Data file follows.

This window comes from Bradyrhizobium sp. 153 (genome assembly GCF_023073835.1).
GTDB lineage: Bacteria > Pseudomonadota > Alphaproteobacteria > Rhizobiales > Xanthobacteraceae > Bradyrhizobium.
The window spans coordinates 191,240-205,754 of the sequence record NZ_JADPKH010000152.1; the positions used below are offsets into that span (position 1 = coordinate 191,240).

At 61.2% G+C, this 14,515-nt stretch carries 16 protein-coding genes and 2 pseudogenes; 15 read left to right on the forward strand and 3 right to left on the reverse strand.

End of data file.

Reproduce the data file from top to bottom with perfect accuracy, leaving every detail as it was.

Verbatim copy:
This window comes from Bradyrhizobium sp. 153 (genome assembly GCF_023073835.1).
GTDB lineage: Bacteria > Pseudomonadota > Alphaproteobacteria > Rhizobiales > Xanthobacteraceae > Bradyrhizobium.
The window spans coordinates 191,240-205,754 of the sequence record NZ_JADPKH010000152.1; the positions used below are offsets into that span (position 1 = coordinate 191,240).

At 61.2% G+C, this 14,515-nt stretch carries 16 protein-coding genes and 2 pseudogenes; 15 read left to right on the forward strand and 3 right to left on the reverse strand.